After this serendipitous beginning, I followed his career as a cook with interest. A month later, lost his job. Within days, however, he’d got a job in a roadside Chinese eatery at a salary of Rs 4,500. “Actually, for an experienced cook like me who’s been brought up on momos and chowmein, getting this job was easy,” he said. Had his previous employers given him a good reference? “Why would I need that? My word and that of my village brother is good enough!” he said. I was too wary to try his Chinese cuisine, though he said it was fantastic. Months later, when he asked for a month off to go to Darjeeling, the Hungry Dragon, or whatever it was called, laid him off.

Soon after he returned from his village, found a job frying bhaturas in a small sweet shop for Rs 5,000 a month. Although he’d never done this before, he said it looked easy. Initially he was happy. Then, as the summer heat intensified, the days spent in front of boiling oil began to irk. His employers told him to take a break from frying — by washing dishes. “I’m thinking of quitting,” he confided in me, “frying bhaturas and doing dishes aren’t jobs for a cook as experienced as I!”

The next thing I knew was that on the basis of his extensive experience in “multi-cuisine” cooking, had been offered a job as a private cook in Gurgaon for Rs 10,000! “My new employers have asked me to make momos tonight and dosas for Sunday’s breakfast… after years of terrible work conditions and stingy employers, I’m finally on the road to success!” he said. He was, undoubtedly, but I could only think of the low standards of employers who’d hired him on face value, with little understanding of his actual worth. Maybe they deserved this master chef’s trademark dosas, momos and bhaturas

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Geetanjali Krishna: Making of an Indian 'master chef'

Last month saw the return of a popular TV reality show in which a bunch of enthusiastic amateur cooks go through various trials and tribulations before one of them is chosen as the master chef. It’s a show I regularly watch, but I have to say my interactions with a migrant from Darjeeling have shown me that, in India, it doesn’t necessarily take all this hoopla to create a master chef. Here’s his story.

Last month saw the return of a popular in which a bunch of enthusiastic amateur cooks go through various trials and tribulations before one of them is chosen as the master chef. It’s a show I regularly watch, but I have to say my interactions with a migrant from have shown me that, in India, it doesn’t necessarily take all this hoopla to create a master chef. Here’s his story.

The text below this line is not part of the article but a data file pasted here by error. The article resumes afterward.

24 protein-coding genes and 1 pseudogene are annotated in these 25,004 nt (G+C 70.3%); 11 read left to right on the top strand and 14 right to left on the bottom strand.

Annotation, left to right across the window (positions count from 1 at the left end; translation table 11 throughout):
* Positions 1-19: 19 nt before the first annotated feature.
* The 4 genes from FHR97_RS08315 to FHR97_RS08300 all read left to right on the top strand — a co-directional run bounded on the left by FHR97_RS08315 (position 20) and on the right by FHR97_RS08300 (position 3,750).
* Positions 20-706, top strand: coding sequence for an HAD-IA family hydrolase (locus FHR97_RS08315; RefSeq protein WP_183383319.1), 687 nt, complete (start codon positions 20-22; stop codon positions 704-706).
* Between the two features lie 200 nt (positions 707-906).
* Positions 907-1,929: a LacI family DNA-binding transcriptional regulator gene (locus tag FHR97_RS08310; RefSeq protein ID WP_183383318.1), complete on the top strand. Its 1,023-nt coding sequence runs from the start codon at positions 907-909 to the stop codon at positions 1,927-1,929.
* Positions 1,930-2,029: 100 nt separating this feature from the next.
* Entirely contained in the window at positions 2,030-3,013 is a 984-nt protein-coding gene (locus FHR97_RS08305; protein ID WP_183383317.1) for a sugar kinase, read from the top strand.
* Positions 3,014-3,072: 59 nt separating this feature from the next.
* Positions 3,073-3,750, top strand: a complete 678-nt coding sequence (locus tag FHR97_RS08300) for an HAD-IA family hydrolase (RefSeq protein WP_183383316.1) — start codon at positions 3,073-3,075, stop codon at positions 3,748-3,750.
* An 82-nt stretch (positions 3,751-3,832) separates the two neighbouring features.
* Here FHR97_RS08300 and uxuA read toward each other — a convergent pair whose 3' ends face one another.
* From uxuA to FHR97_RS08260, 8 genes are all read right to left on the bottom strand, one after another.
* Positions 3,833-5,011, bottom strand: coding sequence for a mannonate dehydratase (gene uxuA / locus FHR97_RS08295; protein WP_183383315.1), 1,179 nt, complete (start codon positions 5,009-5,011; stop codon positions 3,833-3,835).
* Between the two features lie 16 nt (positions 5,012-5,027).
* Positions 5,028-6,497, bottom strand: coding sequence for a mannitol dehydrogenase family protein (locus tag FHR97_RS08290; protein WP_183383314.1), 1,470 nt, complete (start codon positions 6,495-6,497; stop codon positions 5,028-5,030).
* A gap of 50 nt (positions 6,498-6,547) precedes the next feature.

A few months ago, we had the urge to eat dosas at home. Instead of sweating it out in the kitchen, I requested to make them for us. He lived nearby, and had been working in a small south-Indian restaurant for almost a year. So he arrived on his day off, and bustled about in the kitchen making sambhar, myriad chutneys and idlis. “We use a more powerful mixer in the restaurant,” he said, as he almost blew the lid off mine grinding coconut. Then he suggested that my mixture wasn’t as finely ground as he’d have liked. Anyway, minor hitches sorted, we finally sat around the dining table and waited for the feast to begin.

The first made a tentative appearance, listlessly drooping over the plate. The first one was always like that, we said robustly. Five long minutes later, the second one arrived, rich brown and unevenly cooked. I went to the kitchen to find mopping my lovely cast iron pan. “We use non-stick in the restaurant,” he gasped. I soothed him down, told him to persevere and the family to focus on the idlis. At the end of the meal, I just couldn’t believe that an amateur like him was making dosas for a commercial venture.

After this serendipitous beginning, I followed his career as a cook with interest. A month later, lost his job. Within days, however, he’d got a job in a roadside Chinese eatery at a salary of Rs 4,500. “Actually, for an experienced cook like me who’s been brought up on momos and chowmein, getting this job was easy,” he said. Had his previous employers given him a good reference? “Why would I need that? My word and that of my village brother is good enough!” he said. I was too wary to try his Chinese cuisine, though he said it was fantastic. Months later, when he asked for a month off to go to Darjeeling, the Hungry Dragon, or whatever it was called, laid him off.

Soon after he returned from his village, found a job frying bhaturas in a small sweet shop for Rs 5,000 a month. Although he’d never done this before, he said it looked easy. Initially he was happy. Then, as the summer heat intensified, the days spent in front of boiling oil began to irk. His employers told him to take a break from frying — by washing dishes. “I’m thinking of quitting,” he confided in me, “frying bhaturas and doing dishes aren’t jobs for a cook as experienced as I!”

The next thing I knew was that on the basis of his extensive experience in “multi-cuisine” cooking, had been offered a job as a private cook in Gurgaon for Rs 10,000! “My new employers have asked me to make momos tonight and dosas for Sunday’s breakfast… after years of terrible work conditions and stingy employers, I’m finally on the road to success!” he said. He was, undoubtedly, but I could only think of the low standards of employers who’d hired him on face value, with little understanding of his actual worth. Maybe they deserved this master chef’s trademark dosas, momos and bhaturas

image
Business Standard
177 22